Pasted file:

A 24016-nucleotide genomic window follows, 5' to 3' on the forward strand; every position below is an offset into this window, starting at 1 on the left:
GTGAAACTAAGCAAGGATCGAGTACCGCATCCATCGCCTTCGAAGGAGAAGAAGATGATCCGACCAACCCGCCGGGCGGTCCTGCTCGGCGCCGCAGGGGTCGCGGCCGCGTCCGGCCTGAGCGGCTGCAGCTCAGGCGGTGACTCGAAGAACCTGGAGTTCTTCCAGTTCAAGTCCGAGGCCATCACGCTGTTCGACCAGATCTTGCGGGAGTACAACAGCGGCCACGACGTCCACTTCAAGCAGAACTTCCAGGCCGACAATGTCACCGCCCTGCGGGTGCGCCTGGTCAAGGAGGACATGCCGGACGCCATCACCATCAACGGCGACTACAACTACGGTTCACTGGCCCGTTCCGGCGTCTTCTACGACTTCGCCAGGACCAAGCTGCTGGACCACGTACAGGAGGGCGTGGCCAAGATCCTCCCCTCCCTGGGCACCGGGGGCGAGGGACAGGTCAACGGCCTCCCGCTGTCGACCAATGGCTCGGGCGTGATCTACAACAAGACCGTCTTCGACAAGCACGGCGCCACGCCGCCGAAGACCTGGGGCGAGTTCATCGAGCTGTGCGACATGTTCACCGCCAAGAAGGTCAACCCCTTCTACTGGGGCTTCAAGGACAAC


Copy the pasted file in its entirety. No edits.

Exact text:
A 24016-nucleotide genomic window follows, 5' to 3' on the forward strand; every position below is an offset into this window, starting at 1 on the left:
GTGAAACTAAGCAAGGATCGAGTACCGCATCCATCGCCTTCGAAGGAGAAGAAGATGATCCGACCAACCCGCCGGGCGGTCCTGCTCGGCGCCGCAGGGGTCGCGGCCGCGTCCGGCCTGAGCGGCTGCAGCTCAGGCGGTGACTCGAAGAACCTGGAGTTCTTCCAGTTCAAGTCCGAGGCCATCACGCTGTTCGACCAGATCTTGCGGGAGTACAACAGCGGCCACGACGTCCACTTCAAGCAGAACTTCCAGGCCGACAATGTCACCGCCCTGCGGGTGCGCCTGGTCAAGGAGGACATGCCGGACGCCATCACCATCAACGGCGACTACAACTACGGTTCACTGGCCCGTTCCGGCGTCTTCTACGACTTCGCCAGGACCAAGCTGCTGGACCACGTACAGGAGGGCGTGGCCAAGATCCTCCCCTCCCTGGGCACCGGGGGCGAGGGACAGGTCAACGGCCTCCCGCTGTCGACCAATGGCTCGGGCGTGATCTACAACAAGACCGTCTTCGACAAGCACGGCGCCACGCCGCCGAAGACCTGGGGCGAGTTCATCGAGCTGTGCGACATGTTCACCGCCAAGAAGGTCAACCCCTTCTACTGGGGCTTCAAGGACAAC